And then you go a little bit further and turn around. Anyway, one day there was construction crew over there and I was so pissed. I couldn’t run. I started yelling at the construction crew, which is what you do in New York. And the guy goes, he called me a name and he goes, just go over there and go, what do you mean?
Go over there? Turns out. There was a little path that if you go past, you get out onto the edge of the city and suddenly there’s no cross street, you’re on looking at the Hudson river, you’re going and looking at the FDR drive. You just get to experience the whole city in new way. It changed my life for the better, and it wouldn’t have happened except this construction that was going on.
I want COVID to be the same thing for me to shake things up and make me see things in a way that I hadn’t seen before to make me reconsider the basics.
Mike: I think that’s, what’s interesting now, like I think a lot of people are rethinking a lot of things. Like maybe remote does work. Maybe we don’t need an office.
Andrew: I think those are basics. I want to know what in a more fundamental way is going to be shaken up about my life from this. We’ll see. I don’t want it to end. I don’t want to end up back where I was before. I want it to be an earth shaking
Mike: to get something out of this terribleness?
Andrew: And I know that’s an awful thing to say your while to feel comfortable saying it, I should have felt comfortable saying it in the first day.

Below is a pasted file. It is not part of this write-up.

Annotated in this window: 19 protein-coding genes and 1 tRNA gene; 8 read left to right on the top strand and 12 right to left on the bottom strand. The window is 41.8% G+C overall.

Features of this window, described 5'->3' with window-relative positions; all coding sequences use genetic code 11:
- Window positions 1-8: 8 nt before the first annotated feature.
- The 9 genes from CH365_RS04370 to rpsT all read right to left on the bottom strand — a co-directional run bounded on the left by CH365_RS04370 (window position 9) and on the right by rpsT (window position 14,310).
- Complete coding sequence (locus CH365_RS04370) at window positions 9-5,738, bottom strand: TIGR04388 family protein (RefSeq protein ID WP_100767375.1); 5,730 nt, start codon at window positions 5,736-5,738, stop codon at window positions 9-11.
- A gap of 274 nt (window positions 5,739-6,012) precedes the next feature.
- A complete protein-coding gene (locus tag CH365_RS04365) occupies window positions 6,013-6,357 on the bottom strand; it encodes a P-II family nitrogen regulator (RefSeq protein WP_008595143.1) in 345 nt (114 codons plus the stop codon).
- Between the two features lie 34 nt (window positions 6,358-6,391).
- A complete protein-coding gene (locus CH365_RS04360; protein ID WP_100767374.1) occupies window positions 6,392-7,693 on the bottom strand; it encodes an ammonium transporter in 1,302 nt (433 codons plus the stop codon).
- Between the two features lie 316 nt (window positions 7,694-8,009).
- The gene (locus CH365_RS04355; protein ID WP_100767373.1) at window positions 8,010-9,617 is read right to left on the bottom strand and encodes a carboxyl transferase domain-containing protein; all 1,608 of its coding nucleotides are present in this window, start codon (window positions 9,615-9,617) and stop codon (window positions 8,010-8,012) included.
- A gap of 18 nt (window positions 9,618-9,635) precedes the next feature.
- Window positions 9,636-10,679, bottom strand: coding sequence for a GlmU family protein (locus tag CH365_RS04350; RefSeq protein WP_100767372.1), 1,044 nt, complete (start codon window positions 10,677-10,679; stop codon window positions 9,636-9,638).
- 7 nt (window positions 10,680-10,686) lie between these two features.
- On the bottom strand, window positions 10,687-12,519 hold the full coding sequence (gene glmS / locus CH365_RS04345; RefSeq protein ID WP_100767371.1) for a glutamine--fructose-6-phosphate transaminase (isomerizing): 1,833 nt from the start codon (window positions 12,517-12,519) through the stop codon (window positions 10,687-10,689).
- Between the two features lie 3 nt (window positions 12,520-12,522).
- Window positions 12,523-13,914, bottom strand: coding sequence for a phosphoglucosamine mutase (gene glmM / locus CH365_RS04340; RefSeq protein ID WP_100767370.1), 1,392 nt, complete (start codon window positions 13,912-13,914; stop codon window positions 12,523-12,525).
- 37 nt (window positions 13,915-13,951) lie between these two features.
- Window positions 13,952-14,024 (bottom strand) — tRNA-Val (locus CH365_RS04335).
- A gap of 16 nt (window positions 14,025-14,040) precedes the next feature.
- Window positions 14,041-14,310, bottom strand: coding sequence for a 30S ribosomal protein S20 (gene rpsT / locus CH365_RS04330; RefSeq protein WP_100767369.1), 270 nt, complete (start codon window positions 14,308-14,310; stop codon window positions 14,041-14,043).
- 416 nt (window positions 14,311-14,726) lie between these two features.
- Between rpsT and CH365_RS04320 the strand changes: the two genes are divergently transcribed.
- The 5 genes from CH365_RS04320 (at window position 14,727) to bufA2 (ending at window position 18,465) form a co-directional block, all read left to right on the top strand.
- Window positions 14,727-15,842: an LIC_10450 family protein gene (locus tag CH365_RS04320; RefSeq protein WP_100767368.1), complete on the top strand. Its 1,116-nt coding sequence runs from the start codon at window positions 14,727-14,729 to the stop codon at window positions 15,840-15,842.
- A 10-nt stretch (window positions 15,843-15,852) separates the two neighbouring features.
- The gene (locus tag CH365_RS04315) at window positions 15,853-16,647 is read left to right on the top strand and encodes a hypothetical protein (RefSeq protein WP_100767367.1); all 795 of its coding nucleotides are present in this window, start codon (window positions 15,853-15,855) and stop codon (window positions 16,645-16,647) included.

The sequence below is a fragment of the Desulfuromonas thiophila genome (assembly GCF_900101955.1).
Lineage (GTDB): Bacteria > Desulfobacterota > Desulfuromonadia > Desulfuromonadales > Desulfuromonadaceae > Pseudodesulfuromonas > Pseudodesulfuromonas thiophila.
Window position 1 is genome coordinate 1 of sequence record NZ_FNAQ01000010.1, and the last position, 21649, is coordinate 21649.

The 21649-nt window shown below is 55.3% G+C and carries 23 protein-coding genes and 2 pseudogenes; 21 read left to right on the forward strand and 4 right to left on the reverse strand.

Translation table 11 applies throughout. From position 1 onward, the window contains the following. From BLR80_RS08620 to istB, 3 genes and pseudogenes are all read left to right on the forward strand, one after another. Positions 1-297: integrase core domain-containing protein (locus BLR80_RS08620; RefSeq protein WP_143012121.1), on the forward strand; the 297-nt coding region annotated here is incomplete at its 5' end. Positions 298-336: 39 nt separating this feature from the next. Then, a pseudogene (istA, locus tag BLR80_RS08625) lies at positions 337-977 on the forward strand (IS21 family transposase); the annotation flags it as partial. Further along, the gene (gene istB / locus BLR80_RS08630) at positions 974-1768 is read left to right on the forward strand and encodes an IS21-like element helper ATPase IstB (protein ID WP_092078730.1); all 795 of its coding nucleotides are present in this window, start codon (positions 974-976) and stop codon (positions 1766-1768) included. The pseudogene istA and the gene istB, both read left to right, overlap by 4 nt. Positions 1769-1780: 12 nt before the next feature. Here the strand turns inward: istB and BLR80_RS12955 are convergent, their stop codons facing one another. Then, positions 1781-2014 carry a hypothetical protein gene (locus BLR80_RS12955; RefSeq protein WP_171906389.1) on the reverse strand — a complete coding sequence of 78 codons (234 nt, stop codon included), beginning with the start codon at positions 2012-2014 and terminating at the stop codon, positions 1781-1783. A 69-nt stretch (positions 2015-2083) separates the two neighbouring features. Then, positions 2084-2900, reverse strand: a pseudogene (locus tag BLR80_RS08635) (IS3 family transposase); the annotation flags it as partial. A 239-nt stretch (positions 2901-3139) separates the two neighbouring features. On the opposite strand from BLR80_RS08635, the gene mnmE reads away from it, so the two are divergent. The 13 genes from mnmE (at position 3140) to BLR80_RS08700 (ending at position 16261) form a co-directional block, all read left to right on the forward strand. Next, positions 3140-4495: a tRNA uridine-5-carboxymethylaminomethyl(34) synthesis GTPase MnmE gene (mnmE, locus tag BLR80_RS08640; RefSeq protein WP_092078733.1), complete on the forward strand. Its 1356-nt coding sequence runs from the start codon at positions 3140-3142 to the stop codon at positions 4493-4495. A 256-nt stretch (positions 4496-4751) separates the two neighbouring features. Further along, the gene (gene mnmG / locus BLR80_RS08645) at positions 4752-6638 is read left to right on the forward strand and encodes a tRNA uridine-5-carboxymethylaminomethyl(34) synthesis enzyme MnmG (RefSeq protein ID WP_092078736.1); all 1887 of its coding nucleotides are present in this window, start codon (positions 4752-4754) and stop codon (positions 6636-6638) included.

Do you feel comfortable saying that I want to get something out of this?
Mike: I mean, I look on the bright side. Yeah. It’d be nice to get something out of it. I totally get it.
Andrew: yeah. All right. Let’s come back away from me back to you. So. Why did you, I get why you change. You said, look, Airbnb means it’s a sexier model. It allows me to make money on an ongoing basis. As I keep getting to, to find more properties, I don’t have to look for people who need longterm sales or longterm rentals.
Mike: Yeah, I don’t think it was like, Oh, this is sexier. Cause it was all about like building a good business. I just didn’t see it. Cause like the idea was always, let’s do Airbnb for parking and I just didn’t see that maybe longterm parking is a better model. because that’s what I had originally thought about.
And that’s what we were going to do. And then yeah, like we, we went with like the short term and there was just so many headaches, like way more headaches than you can imagine. So like people, one of the biggest problems we ran into this is going to sound crazy, but people would rent their space out on parking.